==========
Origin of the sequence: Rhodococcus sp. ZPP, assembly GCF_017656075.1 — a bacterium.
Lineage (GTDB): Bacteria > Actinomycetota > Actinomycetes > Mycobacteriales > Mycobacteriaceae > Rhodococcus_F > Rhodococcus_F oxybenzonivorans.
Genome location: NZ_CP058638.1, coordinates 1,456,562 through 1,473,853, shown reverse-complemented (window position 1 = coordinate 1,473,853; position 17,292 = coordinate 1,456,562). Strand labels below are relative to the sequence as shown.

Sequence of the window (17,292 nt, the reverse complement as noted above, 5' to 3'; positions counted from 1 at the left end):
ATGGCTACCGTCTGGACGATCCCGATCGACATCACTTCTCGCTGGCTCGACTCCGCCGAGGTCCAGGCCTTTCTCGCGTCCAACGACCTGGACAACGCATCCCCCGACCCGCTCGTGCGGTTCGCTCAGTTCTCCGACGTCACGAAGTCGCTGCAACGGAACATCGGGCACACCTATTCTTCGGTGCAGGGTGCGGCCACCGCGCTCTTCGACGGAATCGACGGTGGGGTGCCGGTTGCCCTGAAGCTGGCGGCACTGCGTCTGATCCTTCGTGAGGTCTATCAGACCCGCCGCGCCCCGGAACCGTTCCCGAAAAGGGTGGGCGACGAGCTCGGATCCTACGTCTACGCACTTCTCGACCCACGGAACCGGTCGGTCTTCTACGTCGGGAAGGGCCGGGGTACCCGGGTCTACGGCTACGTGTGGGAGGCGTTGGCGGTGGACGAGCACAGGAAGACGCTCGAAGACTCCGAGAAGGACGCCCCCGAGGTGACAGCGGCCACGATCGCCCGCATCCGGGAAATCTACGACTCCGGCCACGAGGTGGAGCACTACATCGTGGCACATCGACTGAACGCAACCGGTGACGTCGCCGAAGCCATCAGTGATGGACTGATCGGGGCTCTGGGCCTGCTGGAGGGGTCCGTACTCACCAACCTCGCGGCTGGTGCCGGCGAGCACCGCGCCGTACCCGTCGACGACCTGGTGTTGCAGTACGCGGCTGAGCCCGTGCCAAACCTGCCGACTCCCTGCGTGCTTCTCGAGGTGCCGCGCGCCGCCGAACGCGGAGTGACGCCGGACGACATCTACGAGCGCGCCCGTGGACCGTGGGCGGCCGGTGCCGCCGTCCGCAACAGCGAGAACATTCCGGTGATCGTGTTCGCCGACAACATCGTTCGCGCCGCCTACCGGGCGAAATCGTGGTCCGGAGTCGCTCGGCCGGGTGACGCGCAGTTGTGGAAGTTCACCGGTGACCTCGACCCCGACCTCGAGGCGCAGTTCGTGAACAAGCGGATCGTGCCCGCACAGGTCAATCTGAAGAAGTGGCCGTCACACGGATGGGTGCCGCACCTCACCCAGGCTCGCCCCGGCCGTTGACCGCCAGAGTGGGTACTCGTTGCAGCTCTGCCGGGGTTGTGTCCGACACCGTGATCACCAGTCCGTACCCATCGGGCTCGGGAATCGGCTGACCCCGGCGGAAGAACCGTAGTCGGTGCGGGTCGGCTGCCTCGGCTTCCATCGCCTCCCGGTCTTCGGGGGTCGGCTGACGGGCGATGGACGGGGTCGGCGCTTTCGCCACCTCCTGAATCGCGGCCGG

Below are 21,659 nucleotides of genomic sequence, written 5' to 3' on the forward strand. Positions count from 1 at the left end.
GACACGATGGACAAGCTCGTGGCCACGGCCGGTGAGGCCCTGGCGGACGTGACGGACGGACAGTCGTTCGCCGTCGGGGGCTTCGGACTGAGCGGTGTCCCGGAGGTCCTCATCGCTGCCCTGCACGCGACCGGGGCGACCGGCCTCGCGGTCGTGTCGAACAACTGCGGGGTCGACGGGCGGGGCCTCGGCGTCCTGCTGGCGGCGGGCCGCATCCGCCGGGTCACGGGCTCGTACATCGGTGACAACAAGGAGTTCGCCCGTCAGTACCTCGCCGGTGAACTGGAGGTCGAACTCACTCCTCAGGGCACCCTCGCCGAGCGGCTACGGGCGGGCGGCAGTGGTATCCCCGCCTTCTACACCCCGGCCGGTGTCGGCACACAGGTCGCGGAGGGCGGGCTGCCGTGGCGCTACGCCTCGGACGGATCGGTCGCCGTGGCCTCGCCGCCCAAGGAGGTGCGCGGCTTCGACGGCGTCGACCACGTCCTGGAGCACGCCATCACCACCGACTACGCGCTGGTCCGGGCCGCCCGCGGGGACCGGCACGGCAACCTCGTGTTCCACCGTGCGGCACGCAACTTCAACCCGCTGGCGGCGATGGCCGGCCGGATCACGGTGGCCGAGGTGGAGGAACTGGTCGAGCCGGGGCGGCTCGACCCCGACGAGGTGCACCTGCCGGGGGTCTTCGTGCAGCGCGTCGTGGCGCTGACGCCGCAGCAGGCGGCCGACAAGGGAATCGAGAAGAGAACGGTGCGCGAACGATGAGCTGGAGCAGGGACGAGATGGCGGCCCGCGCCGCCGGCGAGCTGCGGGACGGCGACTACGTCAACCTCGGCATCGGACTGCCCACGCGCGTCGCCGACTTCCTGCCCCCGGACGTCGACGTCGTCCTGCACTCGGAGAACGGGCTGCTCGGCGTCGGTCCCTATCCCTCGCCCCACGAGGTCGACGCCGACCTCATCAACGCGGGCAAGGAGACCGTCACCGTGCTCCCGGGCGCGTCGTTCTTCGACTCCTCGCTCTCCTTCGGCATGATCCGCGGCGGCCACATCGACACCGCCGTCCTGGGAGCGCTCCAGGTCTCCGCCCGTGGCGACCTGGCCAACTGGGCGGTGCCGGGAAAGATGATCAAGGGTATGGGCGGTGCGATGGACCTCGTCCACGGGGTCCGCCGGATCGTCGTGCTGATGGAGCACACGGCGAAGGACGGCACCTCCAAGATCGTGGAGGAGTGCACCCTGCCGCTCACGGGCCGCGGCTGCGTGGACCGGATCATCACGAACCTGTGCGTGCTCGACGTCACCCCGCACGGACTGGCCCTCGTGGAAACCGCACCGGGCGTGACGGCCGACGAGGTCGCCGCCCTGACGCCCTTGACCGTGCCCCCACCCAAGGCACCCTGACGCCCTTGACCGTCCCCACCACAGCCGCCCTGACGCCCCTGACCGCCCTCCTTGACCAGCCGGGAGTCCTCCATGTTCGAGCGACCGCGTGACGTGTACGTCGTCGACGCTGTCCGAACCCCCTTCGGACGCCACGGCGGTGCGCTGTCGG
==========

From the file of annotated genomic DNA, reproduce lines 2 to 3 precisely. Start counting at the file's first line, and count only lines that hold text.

Lineage (GTDB): Bacteria > Actinomycetota > Actinomycetes > Mycobacteriales > Mycobacteriaceae > Rhodococcus_F > Rhodococcus_F oxybenzonivorans.
Genome location: NZ_CP058638.1, coordinates 1,456,562 through 1,473,853, shown reverse-complemented (window position 1 = coordinate 1,473,853; position 17,292 = coordinate 1,456,562). Strand labels below are relative to the sequence as shown.